Debug with GDB

1 minute read

First steps:

  1. Compile with proper flags: -g
  2. (Optional) Turn off code optimization: -O0


  1. Run gdb with the program not passing its arguments in this step: gdb ./example
  2. After executing gdb, you can start the program with run command (with any needed arguments)
  3. You can run the gdb with the -tui flag to see the code while debugging.
runrStart the executable from the start
listlList code lines where the execution is
quitqor Ctrl-D, gdb exits
Ctrl-C While running, hit Ctrl-C stops the execution and gdb shows where the program was
framefPrint the current line
backtracebaPrint the function call stack
continuecContinue execution
downdoGo to the called function
upupGo the calling function
print varp varPrint variable’s value
display vardisp varPrint the variable’s value at every prompt
set varset varChange the variable’s value
watch varwa varStops if the variable’s value changes
break linebrInsert breakpoints into the code, you can pass filename or function name as well
deletedUnset a breakpoint
conditioncondBreaks if a condition is met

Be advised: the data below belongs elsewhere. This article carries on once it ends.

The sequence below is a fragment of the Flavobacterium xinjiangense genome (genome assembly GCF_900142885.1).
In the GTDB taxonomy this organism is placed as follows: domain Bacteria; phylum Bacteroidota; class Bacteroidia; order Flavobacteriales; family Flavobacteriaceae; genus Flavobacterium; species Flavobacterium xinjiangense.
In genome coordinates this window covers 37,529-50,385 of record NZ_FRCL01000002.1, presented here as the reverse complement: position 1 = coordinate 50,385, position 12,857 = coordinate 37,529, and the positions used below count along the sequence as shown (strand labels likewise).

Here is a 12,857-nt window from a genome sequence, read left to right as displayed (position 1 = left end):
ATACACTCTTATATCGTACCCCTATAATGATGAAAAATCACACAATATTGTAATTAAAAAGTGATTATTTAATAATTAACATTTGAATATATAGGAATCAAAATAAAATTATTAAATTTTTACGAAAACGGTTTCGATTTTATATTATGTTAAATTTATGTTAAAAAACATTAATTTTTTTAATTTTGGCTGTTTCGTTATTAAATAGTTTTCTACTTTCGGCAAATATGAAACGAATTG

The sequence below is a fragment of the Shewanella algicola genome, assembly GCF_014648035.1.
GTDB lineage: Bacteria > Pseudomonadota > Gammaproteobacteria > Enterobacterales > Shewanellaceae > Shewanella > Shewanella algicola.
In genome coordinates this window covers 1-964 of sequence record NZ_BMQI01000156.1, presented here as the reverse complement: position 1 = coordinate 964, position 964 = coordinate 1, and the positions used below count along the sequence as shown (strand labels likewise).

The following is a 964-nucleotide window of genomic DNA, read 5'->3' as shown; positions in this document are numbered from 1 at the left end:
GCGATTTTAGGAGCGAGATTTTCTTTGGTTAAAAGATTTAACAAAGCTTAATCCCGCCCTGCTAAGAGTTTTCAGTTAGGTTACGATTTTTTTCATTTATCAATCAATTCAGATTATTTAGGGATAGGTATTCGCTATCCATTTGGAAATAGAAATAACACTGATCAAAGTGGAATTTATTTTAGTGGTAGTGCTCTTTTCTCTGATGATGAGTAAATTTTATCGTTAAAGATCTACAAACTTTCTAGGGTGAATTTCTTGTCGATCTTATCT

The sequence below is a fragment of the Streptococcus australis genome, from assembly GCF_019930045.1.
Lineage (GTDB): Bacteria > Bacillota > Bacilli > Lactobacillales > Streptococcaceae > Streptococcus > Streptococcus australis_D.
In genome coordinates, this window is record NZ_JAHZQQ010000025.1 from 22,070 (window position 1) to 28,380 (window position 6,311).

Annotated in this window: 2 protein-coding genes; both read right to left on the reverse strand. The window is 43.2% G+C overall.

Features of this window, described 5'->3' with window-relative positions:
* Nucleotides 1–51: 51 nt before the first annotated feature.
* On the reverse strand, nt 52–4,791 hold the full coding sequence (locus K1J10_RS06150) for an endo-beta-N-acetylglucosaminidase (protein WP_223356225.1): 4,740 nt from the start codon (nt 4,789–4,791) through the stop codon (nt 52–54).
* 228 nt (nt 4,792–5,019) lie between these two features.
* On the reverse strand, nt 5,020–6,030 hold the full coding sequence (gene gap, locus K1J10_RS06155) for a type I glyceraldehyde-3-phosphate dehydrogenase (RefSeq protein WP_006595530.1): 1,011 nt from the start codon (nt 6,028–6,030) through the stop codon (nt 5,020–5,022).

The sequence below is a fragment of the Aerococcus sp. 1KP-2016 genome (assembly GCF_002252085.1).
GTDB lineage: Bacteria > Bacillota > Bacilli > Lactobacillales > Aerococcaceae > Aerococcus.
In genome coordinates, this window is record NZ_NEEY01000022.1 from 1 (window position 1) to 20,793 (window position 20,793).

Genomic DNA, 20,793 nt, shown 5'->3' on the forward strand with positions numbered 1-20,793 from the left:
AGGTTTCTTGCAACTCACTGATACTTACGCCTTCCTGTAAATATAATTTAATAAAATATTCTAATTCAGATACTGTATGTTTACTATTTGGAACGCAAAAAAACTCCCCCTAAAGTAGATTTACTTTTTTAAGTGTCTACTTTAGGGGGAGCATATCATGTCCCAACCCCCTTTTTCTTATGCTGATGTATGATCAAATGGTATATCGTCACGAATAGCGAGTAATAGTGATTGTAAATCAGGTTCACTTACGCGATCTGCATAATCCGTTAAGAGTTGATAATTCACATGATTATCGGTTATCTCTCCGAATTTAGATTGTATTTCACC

disabledisDisable a breakpoint
enableenEnable a breakpoint
info breakpointsinfo bList all breakpoints
tbreaktbTemporary breakpoint
nextnContinue until next line
stepsStep into function
finishfinContinue until the function’s end
untiluntContinue until line/function
helphPrint description of a command
  • Take a look at the GDB cheatsheet here.

Debugging MPI applications with GDB

If you have xserver running (use VCXSRV or Xming on windows for ssh), compile your code with -g and debug it with:

mpirun -np 2 xterm -e gdb <application>

More information at OpenMPI FAQ.

Inspecting the core file

If the program crashes with Segmentation fault message, it is sometimes helpful to increase the maximum core file size to save the in-memory state of the program at the time it crashes.

$ ./example
Segmentation fault
$ ulimit -c 2048
$ ./example
Segmentation fault (core dumped)
$ gdb ./example <corefile>